AbstractThe legalization of mixed martial arts (MMA) in Canada and growing popularity of Ultimate Fighting Championships have prompted increased participation in the sport. MMA gyms have marketed programs as avenues to develop essential life skills, with much anecdotal support (Kim, 1991; Seabrook, 2003; Vitali & Brouillard, 2007); however, limited empirical evidence exists to support these claims (Theeboom, et al., 2009). This study first examined potential life skills that can be developed through MMA, according to MMA gym promotional materials. A content analysis drew upon the websites of 25 MMA gyms in Toronto offering youth programs, to identify the life skills they claimed to be developing. Results indicated key outcomes related to self-control, self-confidence, self-esteem, co-operation and social skills. The study's second purpose was to determine how MMA programs may be facilitating life skill development. Instructors (N=7) completed interviews focused on their MMA history, current practices, values and beliefs, the MMA environment, and their facilitation of MMA classes. Findings revealed that coaches valued and aimed to facilitate slightly different outcomes related to patience, focus, resiliency, discipline, and self-control through the practice of MMA. Coaches primarily used deliberate techniques to facilitate life skill development. However, less direct approaches such as values-based programming were also employed. Coaches also highlighted co-operation with parents and the unique competition and program structure as key criteria in enhancing youths' life skill development. Results will be discussed within the broader context of positive youth development through sport; potential implications and future directions will be highlighted.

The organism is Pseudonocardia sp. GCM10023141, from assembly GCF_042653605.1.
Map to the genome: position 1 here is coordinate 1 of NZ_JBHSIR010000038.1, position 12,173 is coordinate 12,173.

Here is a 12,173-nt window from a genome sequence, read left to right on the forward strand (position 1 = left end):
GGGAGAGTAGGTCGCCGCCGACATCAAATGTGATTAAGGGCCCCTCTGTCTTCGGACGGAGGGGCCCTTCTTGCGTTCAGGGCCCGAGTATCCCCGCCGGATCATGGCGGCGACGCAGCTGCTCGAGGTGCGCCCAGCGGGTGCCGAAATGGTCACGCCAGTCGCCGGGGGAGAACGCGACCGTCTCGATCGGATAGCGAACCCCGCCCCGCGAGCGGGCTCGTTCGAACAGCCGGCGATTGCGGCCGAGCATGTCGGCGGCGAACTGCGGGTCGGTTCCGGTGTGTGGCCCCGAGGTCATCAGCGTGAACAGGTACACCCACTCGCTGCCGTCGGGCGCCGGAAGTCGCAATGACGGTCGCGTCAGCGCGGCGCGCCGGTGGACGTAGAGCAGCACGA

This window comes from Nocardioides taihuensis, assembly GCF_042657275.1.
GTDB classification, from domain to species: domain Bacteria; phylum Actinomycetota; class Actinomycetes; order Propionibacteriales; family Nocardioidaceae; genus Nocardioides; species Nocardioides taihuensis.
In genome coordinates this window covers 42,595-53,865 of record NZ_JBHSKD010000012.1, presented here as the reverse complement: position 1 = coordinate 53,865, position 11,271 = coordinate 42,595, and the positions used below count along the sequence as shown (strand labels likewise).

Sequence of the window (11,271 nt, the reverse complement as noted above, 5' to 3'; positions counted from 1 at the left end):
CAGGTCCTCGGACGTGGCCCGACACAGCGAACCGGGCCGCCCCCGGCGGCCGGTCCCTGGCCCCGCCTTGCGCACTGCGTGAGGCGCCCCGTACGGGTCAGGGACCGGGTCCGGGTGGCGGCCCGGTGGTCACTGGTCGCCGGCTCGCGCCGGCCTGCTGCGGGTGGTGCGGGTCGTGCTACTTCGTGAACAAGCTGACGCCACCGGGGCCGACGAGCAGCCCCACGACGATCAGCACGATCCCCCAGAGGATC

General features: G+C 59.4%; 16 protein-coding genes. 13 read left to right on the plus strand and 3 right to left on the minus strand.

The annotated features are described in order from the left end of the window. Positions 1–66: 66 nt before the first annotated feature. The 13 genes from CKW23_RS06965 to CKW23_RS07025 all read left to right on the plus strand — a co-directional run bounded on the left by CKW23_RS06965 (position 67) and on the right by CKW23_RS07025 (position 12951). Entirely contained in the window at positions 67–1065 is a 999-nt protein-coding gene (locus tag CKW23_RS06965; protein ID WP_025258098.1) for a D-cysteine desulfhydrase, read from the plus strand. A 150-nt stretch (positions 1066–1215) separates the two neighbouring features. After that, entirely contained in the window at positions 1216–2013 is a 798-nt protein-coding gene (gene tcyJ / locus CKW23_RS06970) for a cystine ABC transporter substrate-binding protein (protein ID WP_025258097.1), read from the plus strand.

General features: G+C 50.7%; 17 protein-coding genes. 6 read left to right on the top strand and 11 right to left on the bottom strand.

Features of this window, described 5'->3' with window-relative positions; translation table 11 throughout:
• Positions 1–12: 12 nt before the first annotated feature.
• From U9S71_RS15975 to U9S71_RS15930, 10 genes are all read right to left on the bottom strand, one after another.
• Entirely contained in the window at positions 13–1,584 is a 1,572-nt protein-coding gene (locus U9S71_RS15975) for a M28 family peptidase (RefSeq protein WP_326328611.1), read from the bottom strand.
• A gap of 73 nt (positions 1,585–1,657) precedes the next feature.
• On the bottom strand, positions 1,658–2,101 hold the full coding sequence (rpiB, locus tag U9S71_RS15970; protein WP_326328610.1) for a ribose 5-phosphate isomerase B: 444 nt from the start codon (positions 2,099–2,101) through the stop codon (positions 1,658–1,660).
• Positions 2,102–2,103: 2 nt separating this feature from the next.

Acknowledgments: Social Sciences and Humanities Research Council and Sport Canada